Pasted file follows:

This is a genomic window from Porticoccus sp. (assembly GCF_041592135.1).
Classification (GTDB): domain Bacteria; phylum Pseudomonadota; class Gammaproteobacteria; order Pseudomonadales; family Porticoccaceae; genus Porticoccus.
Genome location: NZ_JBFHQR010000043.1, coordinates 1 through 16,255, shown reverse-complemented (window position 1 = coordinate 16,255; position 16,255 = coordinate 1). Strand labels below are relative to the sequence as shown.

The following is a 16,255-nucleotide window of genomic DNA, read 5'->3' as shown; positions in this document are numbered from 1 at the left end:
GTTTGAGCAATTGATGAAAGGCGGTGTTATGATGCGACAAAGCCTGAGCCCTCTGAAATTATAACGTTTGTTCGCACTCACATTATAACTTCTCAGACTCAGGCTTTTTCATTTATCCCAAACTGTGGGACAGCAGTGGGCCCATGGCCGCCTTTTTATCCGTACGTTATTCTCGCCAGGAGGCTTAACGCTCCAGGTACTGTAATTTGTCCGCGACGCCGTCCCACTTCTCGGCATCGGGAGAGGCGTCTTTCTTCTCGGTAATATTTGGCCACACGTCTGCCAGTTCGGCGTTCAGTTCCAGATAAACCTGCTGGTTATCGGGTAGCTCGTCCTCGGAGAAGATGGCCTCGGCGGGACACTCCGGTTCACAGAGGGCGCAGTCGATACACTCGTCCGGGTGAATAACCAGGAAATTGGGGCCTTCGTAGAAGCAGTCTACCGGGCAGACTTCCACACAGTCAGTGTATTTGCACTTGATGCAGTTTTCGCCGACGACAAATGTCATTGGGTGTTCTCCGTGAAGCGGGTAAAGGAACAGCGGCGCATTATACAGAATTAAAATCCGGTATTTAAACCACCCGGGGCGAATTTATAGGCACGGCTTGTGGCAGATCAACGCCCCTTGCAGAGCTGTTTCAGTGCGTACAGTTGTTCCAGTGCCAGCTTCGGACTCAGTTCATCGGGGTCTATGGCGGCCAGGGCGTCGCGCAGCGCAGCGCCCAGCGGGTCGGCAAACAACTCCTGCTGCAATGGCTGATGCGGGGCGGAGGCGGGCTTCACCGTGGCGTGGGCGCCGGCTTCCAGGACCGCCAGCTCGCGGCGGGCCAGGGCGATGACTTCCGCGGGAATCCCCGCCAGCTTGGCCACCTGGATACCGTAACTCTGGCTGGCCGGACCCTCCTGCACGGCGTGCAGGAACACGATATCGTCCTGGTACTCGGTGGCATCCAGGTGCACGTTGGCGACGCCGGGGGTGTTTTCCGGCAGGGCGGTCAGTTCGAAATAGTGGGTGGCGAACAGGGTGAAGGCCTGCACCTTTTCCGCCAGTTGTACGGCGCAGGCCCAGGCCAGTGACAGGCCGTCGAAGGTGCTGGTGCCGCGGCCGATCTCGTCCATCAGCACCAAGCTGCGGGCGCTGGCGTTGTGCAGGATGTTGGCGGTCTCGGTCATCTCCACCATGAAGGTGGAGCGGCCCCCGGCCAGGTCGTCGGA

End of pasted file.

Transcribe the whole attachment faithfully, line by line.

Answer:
This is a genomic window from Porticoccus sp. (assembly GCF_041592135.1).
Classification (GTDB): domain Bacteria; phylum Pseudomonadota; class Gammaproteobacteria; order Pseudomonadales; family Porticoccaceae; genus Porticoccus.
Genome location: NZ_JBFHQR010000043.1, coordinates 1 through 16,255, shown reverse-complemented (window position 1 = coordinate 16,255; position 16,255 = coordinate 1). Strand labels below are relative to the sequence as shown.

The following is a 16,255-nucleotide window of genomic DNA, read 5'->3' as shown; positions in this document are numbered from 1 at the left end:
GTTTGAGCAATTGATGAAAGGCGGTGTTATGATGCGACAAAGCCTGAGCCCTCTGAAATTATAACGTTTGTTCGCACTCACATTATAACTTCTCAGACTCAGGCTTTTTCATTTATCCCAAACTGTGGGACAGCAGTGGGCCCATGGCCGCCTTTTTATCCGTACGTTATTCTCGCCAGGAGGCTTAACGCTCCAGGTACTGTAATTTGTCCGCGACGCCGTCCCACTTCTCGGCATCGGGAGAGGCGTCTTTCTTCTCGGTAATATTTGGCCACACGTCTGCCAGTTCGGCGTTCAGTTCCAGATAAACCTGCTGGTTATCGGGTAGCTCGTCCTCGGAGAAGATGGCCTCGGCGGGACACTCCGGTTCACAGAGGGCGCAGTCGATACACTCGTCCGGGTGAATAACCAGGAAATTGGGGCCTTCGTAGAAGCAGTCTACCGGGCAGACTTCCACACAGTCAGTGTATTTGCACTTGATGCAGTTTTCGCCGACGACAAATGTCATTGGGTGTTCTCCGTGAAGCGGGTAAAGGAACAGCGGCGCATTATACAGAATTAAAATCCGGTATTTAAACCACCCGGGGCGAATTTATAGGCACGGCTTGTGGCAGATCAACGCCCCTTGCAGAGCTGTTTCAGTGCGTACAGTTGTTCCAGTGCCAGCTTCGGACTCAGTTCATCGGGGTCTATGGCGGCCAGGGCGTCGCGCAGCGCAGCGCCCAGCGGGTCGGCAAACAACTCCTGCTGCAATGGCTGATGCGGGGCGGAGGCGGGCTTCACCGTGGCGTGGGCGCCGGCTTCCAGGACCGCCAGCTCGCGGCGGGCCAGGGCGATGACTTCCGCGGGAATCCCCGCCAGCTTGGCCACCTGGATACCGTAACTCTGGCTGGCCGGACCCTCCTGCACGGCGTGCAGGAACACGATATCGTCCTGGTACTCGGTGGCATCCAGGTGCACGTTGGCGACGCCGGGGGTGTTTTCCGGCAGGGCGGTCAGTTCGAAATAGTGGGTGGCGAACAGGGTGAAGGCCTGCACCTTTTCCGCCAGTTGTACGGCGCAGGCCCAGGCCAGTGACAGGCCGTCGAAGGTGCTGGTGCCGCGGCCGATCTCGTCCATCAGCACCAAGCTGCGGGCGCTGGCGTTGTGCAGGATGTTGGCGGTCTCGGTCATCTCCACCATGAAGGTGGAGCGGCCCCCGGCCAGGTCGTCGGA